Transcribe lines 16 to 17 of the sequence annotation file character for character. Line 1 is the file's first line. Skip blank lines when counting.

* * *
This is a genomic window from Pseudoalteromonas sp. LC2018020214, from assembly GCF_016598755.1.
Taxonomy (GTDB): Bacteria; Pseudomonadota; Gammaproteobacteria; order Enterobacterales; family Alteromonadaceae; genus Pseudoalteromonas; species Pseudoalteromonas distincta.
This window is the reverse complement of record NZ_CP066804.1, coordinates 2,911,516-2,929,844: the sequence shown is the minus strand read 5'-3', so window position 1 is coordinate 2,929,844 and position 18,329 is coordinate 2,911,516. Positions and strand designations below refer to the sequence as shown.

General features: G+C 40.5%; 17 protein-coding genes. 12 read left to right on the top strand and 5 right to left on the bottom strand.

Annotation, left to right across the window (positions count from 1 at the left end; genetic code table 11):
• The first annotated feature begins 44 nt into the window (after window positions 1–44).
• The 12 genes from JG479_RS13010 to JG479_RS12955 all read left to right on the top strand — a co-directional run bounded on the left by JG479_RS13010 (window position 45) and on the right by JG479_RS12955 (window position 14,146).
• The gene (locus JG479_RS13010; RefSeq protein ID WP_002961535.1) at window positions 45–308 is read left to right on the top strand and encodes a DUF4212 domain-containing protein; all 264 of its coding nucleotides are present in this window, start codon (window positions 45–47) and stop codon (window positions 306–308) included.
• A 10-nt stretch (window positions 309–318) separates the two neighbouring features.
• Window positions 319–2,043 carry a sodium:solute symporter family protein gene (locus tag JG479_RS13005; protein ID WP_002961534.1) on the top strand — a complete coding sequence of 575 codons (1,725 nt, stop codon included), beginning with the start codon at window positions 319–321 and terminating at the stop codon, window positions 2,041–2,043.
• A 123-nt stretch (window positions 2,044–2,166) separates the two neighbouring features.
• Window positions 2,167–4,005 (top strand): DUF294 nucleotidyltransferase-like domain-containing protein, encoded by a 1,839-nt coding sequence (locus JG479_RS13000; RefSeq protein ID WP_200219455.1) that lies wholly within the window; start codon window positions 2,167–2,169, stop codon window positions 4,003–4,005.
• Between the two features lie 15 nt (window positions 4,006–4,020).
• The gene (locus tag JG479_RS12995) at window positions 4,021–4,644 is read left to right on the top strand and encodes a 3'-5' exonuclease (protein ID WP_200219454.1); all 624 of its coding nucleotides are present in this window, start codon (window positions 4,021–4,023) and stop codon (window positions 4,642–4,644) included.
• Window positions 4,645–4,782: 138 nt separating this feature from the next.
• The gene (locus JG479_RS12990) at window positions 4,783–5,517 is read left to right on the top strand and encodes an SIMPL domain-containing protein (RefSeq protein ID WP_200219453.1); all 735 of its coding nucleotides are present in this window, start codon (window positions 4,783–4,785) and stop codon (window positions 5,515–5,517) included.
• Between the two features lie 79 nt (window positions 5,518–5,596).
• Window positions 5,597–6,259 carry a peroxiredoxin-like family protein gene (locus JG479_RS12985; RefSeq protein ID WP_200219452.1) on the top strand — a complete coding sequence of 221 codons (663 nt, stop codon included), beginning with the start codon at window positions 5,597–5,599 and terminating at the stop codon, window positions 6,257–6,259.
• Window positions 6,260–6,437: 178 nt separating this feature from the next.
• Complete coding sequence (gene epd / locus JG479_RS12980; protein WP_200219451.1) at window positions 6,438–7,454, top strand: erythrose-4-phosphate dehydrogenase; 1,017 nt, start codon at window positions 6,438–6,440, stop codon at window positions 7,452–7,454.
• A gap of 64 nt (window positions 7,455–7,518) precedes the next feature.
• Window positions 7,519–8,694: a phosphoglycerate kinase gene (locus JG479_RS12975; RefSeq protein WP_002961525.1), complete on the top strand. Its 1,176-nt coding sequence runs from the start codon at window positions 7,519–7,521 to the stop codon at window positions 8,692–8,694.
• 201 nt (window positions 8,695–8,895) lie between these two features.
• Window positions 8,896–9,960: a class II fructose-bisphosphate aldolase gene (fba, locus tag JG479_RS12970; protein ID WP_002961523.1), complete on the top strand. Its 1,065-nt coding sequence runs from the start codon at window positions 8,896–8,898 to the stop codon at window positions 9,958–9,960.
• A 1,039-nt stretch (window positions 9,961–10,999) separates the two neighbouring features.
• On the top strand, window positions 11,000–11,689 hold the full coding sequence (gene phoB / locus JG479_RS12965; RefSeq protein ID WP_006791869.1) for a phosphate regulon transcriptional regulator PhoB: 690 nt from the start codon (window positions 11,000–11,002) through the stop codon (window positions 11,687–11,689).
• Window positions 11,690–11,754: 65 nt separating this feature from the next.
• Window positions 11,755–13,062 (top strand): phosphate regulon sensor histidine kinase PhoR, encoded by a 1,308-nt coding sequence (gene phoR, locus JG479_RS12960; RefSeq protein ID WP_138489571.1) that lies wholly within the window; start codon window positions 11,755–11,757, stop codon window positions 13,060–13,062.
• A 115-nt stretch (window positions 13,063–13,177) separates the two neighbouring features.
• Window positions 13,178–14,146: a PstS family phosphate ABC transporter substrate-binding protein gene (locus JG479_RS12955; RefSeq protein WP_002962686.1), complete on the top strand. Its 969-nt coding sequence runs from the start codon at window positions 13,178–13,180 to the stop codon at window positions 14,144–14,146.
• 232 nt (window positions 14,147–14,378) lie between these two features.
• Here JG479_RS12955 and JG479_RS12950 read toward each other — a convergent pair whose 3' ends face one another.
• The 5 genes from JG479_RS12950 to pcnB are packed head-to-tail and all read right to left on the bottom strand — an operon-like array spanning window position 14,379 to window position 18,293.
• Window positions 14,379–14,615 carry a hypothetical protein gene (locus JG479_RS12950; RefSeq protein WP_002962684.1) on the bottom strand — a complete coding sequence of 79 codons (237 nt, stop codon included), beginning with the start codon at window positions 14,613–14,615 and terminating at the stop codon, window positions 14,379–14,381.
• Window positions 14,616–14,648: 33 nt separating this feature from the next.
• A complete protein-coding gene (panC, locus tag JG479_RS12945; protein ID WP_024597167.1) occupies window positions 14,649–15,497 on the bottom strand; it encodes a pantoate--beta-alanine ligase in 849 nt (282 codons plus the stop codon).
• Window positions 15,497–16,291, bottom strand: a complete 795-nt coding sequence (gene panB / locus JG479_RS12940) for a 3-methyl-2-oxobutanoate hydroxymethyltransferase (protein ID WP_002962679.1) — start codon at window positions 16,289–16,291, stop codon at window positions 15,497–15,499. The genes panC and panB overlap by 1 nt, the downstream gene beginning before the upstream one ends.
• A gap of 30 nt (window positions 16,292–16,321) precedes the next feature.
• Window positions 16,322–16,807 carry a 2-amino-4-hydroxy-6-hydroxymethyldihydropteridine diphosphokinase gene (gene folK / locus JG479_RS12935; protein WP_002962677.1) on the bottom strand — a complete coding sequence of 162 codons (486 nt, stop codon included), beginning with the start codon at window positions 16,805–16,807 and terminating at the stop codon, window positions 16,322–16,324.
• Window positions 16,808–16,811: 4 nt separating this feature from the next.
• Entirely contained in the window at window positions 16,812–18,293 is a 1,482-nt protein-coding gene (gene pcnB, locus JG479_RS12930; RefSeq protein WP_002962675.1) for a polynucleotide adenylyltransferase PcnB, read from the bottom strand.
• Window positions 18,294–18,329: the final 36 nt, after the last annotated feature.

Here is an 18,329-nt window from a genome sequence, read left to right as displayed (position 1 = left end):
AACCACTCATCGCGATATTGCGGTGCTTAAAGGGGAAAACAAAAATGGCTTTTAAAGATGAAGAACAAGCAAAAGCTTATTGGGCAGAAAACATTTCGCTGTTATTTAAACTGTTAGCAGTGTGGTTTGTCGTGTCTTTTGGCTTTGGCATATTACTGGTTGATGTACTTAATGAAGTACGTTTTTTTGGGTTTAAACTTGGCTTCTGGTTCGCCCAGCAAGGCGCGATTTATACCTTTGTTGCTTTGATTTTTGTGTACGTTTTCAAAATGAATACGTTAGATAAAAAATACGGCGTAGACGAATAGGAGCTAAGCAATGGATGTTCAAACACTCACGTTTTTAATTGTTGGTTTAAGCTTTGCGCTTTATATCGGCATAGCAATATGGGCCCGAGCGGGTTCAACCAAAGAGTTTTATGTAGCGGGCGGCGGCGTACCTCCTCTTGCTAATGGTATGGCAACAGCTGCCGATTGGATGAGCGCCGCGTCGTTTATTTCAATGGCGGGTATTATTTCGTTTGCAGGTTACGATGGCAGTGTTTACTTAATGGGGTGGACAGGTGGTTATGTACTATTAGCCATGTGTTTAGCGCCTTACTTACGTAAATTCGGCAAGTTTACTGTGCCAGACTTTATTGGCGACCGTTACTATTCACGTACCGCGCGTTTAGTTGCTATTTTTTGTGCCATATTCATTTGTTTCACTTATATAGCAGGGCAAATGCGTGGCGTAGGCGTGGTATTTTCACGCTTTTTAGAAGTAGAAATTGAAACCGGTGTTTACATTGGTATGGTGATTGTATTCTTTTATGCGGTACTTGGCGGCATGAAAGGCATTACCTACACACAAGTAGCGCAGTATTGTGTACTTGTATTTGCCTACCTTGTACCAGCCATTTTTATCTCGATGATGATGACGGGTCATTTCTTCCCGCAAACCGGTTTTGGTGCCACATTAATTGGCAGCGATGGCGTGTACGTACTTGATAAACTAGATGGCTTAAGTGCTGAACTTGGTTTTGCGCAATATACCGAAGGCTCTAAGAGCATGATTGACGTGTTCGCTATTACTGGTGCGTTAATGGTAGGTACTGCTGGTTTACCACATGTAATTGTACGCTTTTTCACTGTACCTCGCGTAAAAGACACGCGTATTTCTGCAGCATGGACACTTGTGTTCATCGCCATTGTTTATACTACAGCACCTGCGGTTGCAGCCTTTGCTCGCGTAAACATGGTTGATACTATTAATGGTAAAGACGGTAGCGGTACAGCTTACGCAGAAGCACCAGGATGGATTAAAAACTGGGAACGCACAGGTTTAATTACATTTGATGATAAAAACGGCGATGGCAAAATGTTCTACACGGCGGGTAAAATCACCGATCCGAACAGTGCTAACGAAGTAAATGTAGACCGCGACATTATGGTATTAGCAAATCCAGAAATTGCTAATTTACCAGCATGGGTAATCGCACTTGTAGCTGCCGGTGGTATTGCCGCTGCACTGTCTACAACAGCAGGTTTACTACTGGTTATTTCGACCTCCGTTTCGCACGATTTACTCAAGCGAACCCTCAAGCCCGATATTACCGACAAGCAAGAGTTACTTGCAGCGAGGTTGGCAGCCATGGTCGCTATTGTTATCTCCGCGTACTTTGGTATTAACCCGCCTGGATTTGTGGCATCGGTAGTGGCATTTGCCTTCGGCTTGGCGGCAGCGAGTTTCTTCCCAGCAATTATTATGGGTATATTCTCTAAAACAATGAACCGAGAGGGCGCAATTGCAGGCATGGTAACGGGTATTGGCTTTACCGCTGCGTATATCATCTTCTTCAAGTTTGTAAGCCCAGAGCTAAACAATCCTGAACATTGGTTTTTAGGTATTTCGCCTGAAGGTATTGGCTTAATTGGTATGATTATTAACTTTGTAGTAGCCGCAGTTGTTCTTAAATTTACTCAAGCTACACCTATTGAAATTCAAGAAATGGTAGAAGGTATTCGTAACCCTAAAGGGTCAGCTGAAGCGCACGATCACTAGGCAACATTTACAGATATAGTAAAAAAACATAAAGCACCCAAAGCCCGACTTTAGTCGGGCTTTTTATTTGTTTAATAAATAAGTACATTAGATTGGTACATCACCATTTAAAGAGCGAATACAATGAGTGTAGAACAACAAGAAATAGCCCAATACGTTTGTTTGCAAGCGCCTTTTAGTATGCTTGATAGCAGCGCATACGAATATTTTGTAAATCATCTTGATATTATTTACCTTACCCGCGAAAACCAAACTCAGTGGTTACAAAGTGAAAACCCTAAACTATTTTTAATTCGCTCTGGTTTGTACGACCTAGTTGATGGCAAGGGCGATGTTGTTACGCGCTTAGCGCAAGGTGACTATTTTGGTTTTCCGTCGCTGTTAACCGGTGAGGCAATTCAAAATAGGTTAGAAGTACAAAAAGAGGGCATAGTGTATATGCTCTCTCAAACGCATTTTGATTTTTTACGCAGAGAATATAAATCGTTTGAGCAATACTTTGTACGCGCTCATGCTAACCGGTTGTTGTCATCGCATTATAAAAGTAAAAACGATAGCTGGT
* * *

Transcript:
• The gene (locus JG479_RS12990) at window positions 4,783–5,517 is read left to right on the top strand and encodes an SIMPL domain-containing protein (RefSeq protein ID WP_200219453.1); all 735 of its coding nucleotides are present in this window, start codon (window positions 4,783–4,785) and stop codon (window positions 5,515–5,517) included.
• Between the two features lie 79 nt (window positions 5,518–5,596).